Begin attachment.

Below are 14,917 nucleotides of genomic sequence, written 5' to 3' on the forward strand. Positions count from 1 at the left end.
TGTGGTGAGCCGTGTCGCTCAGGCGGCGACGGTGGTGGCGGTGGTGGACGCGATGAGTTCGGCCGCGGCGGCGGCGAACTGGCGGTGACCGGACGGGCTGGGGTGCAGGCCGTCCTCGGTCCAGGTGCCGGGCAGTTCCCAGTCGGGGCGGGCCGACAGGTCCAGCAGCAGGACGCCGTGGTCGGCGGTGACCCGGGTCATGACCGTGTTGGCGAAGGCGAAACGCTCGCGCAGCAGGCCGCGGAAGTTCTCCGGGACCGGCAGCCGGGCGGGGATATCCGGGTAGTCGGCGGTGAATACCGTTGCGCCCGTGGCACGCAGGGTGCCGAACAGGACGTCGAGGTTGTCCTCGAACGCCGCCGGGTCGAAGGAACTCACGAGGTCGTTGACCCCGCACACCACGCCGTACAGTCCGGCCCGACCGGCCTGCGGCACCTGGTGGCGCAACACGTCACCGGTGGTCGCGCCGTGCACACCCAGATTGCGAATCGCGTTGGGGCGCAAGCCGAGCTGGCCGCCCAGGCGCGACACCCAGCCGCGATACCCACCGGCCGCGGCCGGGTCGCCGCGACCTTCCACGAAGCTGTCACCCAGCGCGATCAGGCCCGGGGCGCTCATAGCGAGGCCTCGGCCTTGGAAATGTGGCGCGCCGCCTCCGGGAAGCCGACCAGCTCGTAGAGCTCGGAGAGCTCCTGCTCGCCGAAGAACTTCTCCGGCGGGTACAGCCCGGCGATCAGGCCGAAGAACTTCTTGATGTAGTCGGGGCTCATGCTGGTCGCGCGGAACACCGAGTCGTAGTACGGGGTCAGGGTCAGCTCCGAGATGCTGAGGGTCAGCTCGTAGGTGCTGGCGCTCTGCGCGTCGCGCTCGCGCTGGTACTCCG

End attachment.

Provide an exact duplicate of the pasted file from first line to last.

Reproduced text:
Below are 14,917 nucleotides of genomic sequence, written 5' to 3' on the forward strand. Positions count from 1 at the left end.
TGTGGTGAGCCGTGTCGCTCAGGCGGCGACGGTGGTGGCGGTGGTGGACGCGATGAGTTCGGCCGCGGCGGCGGCGAACTGGCGGTGACCGGACGGGCTGGGGTGCAGGCCGTCCTCGGTCCAGGTGCCGGGCAGTTCCCAGTCGGGGCGGGCCGACAGGTCCAGCAGCAGGACGCCGTGGTCGGCGGTGACCCGGGTCATGACCGTGTTGGCGAAGGCGAAACGCTCGCGCAGCAGGCCGCGGAAGTTCTCCGGGACCGGCAGCCGGGCGGGGATATCCGGGTAGTCGGCGGTGAATACCGTTGCGCCCGTGGCACGCAGGGTGCCGAACAGGACGTCGAGGTTGTCCTCGAACGCCGCCGGGTCGAAGGAACTCACGAGGTCGTTGACCCCGCACACCACGCCGTACAGTCCGGCCCGACCGGCCTGCGGCACCTGGTGGCGCAACACGTCACCGGTGGTCGCGCCGTGCACACCCAGATTGCGAATCGCGTTGGGGCGCAAGCCGAGCTGGCCGCCCAGGCGCGACACCCAGCCGCGATACCCACCGGCCGCGGCCGGGTCGCCGCGACCTTCCACGAAGCTGTCACCCAGCGCGATCAGGCCCGGGGCGCTCATAGCGAGGCCTCGGCCTTGGAAATGTGGCGCGCCGCCTCCGGGAAGCCGACCAGCTCGTAGAGCTCGGAGAGCTCCTGCTCGCCGAAGAACTTCTCCGGCGGGTACAGCCCGGCGATCAGGCCGAAGAACTTCTTGATGTAGTCGGGGCTCATGCTGGTCGCGCGGAACACCGAGTCGTAGTACGGGGTCAGGGTCAGCTCCGAGATGCTGAGGGTCAGCTCGTAGGTGCTGGCGCTCTGCGCGTCGCGCTCGCGCTGGTACTCCG